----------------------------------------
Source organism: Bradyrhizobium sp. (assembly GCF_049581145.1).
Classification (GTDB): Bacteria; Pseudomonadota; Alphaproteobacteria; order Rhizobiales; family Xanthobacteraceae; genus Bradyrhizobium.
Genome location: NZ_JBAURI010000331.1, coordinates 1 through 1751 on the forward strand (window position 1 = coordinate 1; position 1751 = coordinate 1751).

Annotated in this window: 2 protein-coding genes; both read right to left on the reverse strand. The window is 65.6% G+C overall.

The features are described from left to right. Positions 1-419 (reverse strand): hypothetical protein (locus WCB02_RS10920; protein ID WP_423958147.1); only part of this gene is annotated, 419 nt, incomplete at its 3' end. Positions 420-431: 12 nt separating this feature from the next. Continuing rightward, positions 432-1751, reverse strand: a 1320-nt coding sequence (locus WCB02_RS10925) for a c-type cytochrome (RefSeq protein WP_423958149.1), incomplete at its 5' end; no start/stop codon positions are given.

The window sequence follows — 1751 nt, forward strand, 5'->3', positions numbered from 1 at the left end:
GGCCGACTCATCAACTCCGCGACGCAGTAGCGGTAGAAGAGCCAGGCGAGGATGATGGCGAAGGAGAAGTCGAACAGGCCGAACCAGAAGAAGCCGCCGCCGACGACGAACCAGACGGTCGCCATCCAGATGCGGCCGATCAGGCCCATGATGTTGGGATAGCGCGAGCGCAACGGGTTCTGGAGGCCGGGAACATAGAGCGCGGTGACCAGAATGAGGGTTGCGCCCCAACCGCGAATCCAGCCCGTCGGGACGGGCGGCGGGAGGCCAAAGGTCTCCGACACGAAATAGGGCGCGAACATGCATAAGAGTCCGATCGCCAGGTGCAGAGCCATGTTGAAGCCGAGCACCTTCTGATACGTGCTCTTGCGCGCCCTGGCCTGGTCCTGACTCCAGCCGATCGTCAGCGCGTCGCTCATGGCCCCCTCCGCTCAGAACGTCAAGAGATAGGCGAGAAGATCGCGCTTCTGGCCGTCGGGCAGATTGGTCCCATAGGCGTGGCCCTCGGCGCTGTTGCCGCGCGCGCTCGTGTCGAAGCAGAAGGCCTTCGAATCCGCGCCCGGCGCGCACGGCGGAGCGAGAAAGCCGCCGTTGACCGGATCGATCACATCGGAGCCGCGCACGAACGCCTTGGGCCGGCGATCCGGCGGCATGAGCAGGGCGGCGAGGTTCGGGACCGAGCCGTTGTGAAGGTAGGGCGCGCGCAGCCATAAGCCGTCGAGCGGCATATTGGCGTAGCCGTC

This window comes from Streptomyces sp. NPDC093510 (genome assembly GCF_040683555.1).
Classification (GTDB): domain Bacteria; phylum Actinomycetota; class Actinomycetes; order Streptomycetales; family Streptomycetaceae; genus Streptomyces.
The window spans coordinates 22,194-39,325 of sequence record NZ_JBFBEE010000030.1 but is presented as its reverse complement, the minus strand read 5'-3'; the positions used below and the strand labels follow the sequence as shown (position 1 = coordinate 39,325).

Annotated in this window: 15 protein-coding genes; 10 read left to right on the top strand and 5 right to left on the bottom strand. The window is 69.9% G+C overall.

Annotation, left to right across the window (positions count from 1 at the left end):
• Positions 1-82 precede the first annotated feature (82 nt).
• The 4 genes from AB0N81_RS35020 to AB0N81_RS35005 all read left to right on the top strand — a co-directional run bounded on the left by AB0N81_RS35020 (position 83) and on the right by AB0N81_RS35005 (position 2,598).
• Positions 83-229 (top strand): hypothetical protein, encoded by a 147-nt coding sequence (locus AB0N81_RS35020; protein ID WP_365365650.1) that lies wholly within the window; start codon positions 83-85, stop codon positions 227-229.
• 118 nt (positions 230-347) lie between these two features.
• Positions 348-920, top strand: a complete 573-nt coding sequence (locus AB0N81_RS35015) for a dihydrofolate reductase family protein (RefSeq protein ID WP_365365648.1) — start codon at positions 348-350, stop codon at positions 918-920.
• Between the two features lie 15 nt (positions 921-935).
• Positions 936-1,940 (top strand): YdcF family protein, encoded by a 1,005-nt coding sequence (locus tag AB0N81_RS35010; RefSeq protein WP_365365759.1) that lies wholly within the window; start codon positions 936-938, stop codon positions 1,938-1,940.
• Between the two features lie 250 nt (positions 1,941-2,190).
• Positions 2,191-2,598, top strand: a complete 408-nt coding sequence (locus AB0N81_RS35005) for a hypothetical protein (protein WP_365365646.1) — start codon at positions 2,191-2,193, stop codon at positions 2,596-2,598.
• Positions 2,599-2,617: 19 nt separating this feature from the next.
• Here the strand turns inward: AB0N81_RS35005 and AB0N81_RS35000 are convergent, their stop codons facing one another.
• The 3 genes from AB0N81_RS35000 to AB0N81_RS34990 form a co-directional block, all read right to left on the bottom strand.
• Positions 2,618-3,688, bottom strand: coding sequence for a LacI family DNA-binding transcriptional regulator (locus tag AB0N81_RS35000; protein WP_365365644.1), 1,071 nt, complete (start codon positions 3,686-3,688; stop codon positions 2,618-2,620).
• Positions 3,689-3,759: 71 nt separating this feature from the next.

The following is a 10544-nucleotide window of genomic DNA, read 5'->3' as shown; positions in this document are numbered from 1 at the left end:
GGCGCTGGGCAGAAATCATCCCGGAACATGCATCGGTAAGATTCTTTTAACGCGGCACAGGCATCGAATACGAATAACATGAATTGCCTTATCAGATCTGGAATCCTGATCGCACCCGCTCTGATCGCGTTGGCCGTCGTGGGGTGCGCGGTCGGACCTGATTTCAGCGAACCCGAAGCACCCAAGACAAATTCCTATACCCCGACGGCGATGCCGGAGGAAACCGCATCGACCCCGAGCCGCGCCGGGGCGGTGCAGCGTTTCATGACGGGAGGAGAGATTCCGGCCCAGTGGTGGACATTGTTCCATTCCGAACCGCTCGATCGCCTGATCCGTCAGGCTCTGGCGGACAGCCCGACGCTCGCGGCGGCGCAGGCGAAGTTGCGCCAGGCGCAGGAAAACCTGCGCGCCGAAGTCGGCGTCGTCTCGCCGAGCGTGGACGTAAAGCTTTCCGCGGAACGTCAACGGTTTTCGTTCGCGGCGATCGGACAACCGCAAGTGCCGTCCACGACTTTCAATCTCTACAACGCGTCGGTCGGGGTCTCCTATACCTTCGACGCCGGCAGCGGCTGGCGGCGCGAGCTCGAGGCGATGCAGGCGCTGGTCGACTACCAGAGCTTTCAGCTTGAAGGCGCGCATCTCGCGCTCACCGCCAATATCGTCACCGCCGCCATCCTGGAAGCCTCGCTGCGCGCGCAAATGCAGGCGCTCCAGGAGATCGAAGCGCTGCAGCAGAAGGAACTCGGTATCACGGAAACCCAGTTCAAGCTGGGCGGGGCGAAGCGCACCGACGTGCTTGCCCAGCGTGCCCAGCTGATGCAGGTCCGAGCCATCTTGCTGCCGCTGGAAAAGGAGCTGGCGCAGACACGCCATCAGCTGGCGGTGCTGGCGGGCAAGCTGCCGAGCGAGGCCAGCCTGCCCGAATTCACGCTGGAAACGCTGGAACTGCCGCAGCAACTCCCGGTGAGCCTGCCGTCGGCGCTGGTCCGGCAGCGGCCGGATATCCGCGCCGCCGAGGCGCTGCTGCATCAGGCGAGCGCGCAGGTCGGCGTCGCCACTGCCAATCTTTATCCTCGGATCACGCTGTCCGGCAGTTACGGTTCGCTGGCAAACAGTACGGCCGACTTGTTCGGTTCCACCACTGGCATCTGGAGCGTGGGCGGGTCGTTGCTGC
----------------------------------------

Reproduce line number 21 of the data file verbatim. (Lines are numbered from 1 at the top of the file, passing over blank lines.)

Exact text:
• Positions 2,191-2,598, top strand: a complete 408-nt coding sequence (locus AB0N81_RS35005) for a hypothetical protein (protein WP_365365646.1) — start codon at positions 2,191-2,193, stop codon at positions 2,596-2,598.